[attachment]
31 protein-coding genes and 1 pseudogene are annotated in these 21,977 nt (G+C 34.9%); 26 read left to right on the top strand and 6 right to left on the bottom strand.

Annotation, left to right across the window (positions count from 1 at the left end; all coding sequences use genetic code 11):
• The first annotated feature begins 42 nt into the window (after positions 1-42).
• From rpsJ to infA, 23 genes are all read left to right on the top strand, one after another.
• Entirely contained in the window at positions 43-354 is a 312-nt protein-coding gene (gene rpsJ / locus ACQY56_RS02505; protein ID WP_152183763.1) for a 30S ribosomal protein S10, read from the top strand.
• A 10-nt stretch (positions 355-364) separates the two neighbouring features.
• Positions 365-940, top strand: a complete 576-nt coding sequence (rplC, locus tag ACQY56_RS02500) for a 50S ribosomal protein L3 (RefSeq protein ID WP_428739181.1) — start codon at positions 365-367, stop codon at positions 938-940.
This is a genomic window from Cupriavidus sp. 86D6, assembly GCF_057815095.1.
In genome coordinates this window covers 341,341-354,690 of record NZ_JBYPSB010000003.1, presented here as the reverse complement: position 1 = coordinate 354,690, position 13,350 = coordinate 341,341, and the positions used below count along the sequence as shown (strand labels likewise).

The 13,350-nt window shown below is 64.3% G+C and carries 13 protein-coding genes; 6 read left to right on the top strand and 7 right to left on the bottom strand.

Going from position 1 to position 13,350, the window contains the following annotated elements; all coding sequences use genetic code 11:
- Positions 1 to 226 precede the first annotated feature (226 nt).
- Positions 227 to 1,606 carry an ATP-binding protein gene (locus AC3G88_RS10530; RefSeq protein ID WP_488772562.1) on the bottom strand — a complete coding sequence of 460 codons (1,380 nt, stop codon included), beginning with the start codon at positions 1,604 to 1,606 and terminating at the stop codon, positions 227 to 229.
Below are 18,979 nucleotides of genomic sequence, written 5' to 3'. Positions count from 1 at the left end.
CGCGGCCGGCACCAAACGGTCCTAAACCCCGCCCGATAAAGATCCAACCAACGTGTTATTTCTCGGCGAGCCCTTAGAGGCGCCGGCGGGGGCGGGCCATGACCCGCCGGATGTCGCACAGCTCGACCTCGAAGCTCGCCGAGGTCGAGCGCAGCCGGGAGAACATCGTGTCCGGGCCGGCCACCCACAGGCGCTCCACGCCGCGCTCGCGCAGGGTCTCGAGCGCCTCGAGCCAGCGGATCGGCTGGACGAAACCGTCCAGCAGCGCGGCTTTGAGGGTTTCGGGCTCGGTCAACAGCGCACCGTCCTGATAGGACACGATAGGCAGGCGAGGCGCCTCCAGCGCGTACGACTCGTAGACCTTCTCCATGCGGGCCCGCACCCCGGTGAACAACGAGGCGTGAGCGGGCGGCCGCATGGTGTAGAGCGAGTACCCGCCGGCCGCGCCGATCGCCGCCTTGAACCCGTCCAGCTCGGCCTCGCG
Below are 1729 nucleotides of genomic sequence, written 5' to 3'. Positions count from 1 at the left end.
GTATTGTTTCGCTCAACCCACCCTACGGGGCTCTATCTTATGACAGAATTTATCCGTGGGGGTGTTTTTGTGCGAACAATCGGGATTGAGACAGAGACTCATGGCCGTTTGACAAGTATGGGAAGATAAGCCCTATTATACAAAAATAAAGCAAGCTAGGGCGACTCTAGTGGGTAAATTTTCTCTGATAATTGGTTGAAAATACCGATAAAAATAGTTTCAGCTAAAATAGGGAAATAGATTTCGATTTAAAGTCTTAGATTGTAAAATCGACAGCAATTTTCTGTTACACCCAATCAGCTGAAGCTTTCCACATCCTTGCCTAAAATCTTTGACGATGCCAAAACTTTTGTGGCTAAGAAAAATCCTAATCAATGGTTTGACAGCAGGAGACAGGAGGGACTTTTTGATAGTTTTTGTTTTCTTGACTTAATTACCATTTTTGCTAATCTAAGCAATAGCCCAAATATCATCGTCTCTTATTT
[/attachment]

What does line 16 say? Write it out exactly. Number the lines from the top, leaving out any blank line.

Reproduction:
Below are 1729 nucleotides of genomic sequence, written 5' to 3'. Positions count from 1 at the left end.